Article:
Cicada Wasp Killer

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You know the dog days of summer are here when you begin to hear the constant hum of the cicadas in the evenings. Their loud droning is impossible to ignore. Someone else is hearing it too — the cicada wasp killer, a large, black and yellow striped wasp that preys upon the noisy cicadas. When the female cicada wasp killer finds a cicada, she parasitizes it with a sting and then carries it to her nest. Inside the nest, the cicada killer provisions her laid eggs with the parasitized cicada that will become the larva’s first meal, once it’s emerged from its egg.

Cicada wasp killer are most often seen in mid- to late-July and early-August when homeowners notice huge wasps burrowing in the yard. It is most likely a female cicada killer preparing a nest in the ground to lay her eggs. They prefer dry, sandy types of soils for building their nests. Yards that have favorable nesting sites can become peppered by these burrows and mounds of dirt. To discourage the nesting, homeowners should water the lawn to keep it moist.

Cicada Killer Wasp

  • Why are cicada killers so abundant in some areas?
  • They choose sites with specific characteristics: well-drained, light-textured soils in full sunlight that are near trees harboring cicadas.
  • These areas include: along sidewalk or patio edges, in flower beds, gardens, or lawns.
  • Sometimes skunks may dig up areas that have been extensively tunneled by the wasps to feed on cicadas and wasp larvae.

Are cicada killers dangerous?

  • Females have significant stingers which they plunge into cicadas to inject venom that paralyzes them. Males lack stingers but are territorial.
  • Their stings are painful.
  • They are not aggressive and do not have nest-guarding instinct of honey bees and hornets. You can walk through areas where they are active without attracting attention.
  • The buzzing noise that the wasps make and the warning colors on their wings and bodies intimidate and discourage predators that see them as a large meal. When attacked, females will use their stinger to protect themselves.

Will cicada killers harm pets?

  • Those that pick females probably will be stung, remember it, and associate the experience with the buzzing sound and warning colors.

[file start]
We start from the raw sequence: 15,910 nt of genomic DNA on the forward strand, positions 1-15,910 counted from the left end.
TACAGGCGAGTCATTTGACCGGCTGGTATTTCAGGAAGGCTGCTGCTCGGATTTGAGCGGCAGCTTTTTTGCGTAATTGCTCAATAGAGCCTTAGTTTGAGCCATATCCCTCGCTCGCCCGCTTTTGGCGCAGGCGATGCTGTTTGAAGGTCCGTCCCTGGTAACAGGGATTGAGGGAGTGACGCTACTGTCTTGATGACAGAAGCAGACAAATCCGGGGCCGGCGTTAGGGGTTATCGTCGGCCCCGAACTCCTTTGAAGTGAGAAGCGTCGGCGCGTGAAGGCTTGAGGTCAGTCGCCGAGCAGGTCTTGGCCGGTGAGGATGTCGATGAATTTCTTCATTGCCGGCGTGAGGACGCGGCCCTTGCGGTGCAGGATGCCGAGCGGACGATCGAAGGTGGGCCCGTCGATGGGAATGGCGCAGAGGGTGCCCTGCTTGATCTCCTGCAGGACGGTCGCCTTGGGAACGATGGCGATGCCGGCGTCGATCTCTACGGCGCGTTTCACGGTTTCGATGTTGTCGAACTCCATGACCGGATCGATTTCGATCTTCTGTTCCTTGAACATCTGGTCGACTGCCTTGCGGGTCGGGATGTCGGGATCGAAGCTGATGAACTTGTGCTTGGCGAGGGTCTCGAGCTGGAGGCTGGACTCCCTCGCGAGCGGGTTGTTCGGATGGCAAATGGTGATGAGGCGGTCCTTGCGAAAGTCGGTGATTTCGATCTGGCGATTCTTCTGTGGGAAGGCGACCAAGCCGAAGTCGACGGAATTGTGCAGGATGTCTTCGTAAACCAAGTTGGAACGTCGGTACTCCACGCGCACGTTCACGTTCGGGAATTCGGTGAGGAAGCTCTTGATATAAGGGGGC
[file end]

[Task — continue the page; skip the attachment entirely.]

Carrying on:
• Some may have a severe reaction to the venom, especially if stung in the mouth.
  • If that is suspected, the animal should be taken to a veterinarian immediately.
  • Wasp flight begins in early morning and can continue until dusk. Wasps remain in their burrows at night.

Can cicada killers cause damage?

  • Female cicada killers dig extensive tunnels where their young will be raised, displacing several pounds of soil in the process.
  • Occasionally, it can result in some damage, such destabilizing a brick patio laid on sand.
  • Cicada killers may dig in the loose soil in vegetable gardens or flower beds. Water the base of the plant since wasps do not like wet soil.
  • Cicada killers may begin to dig in sandy areas on playgrounds or in golf course sand traps. If practical, keep these areas wet or regularly churn the sand to discourage wasps from establishing their tunnels.

Can cicada killer wasps be controlled?

  • Applications made into the burrows or to the entrances where the wasps enter and leave is most effective.

An estimated 40% of the developing larvae (a dozen or more per tunnel) may emerge as adults the following year so numbers can increase rapidly. With this in mind, it is surely important to address the issue instead of leaving it untreated. Cicada killers can be very territorial as they buzz about their burrow openings and, because of their large size; people are easily frightened by them. It is rare to be stung by a cicada wasp killer, but leave the wasp extermination to a professional! Serving Albany and Clifton Park along with the entire Capital Region, Thomas Pest Services trained professionals will effectively treat cicada wasp killer around your property. Learn more about stinging insects and bee removal services in Albany or contact us today!

Source: University of Kentucky College of Agriculture


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